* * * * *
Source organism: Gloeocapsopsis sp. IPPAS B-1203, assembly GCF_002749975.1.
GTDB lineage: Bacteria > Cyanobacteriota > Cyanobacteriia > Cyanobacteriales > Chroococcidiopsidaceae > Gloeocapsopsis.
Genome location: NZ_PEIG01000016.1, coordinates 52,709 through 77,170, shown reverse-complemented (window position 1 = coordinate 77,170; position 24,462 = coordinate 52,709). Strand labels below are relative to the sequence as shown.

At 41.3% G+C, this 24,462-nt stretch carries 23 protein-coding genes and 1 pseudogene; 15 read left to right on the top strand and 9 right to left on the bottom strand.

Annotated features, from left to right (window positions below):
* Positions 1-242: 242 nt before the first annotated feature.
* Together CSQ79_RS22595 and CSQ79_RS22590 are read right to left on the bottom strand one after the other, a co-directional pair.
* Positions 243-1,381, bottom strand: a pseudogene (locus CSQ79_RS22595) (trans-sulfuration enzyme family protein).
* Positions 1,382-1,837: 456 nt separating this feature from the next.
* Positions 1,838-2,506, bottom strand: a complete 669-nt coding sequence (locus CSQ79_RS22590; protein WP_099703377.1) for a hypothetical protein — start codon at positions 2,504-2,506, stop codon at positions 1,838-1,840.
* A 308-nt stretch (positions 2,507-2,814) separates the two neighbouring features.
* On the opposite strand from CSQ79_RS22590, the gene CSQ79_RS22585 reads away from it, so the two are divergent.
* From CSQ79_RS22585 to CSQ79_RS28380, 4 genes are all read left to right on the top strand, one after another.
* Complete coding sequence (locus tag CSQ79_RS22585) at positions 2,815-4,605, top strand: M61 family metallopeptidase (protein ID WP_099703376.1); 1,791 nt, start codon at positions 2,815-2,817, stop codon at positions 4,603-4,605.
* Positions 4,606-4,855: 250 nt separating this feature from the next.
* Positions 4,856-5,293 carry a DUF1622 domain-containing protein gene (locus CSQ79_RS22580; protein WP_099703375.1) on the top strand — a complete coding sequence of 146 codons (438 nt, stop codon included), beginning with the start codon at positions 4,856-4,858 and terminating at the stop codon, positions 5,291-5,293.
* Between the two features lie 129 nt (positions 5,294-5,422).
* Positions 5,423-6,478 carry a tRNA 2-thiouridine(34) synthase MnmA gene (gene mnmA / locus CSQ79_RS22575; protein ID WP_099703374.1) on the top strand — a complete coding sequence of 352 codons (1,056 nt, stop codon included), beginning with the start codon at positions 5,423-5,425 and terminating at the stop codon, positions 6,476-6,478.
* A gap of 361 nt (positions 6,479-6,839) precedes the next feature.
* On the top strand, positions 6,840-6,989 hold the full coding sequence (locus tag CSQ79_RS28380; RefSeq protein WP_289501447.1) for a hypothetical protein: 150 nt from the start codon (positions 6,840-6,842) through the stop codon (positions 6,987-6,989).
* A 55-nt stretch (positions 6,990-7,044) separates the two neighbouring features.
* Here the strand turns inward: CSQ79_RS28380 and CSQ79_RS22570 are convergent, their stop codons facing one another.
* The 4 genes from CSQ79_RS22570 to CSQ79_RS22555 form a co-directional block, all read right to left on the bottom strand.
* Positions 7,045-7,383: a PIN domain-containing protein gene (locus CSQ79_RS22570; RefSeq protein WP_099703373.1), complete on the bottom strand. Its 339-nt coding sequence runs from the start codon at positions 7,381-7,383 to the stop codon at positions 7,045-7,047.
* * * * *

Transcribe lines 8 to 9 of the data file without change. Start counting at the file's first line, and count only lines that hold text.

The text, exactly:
* Positions 243-1,381, bottom strand: a pseudogene (locus CSQ79_RS22595) (trans-sulfuration enzyme family protein).
* Positions 1,382-1,837: 456 nt separating this feature from the next.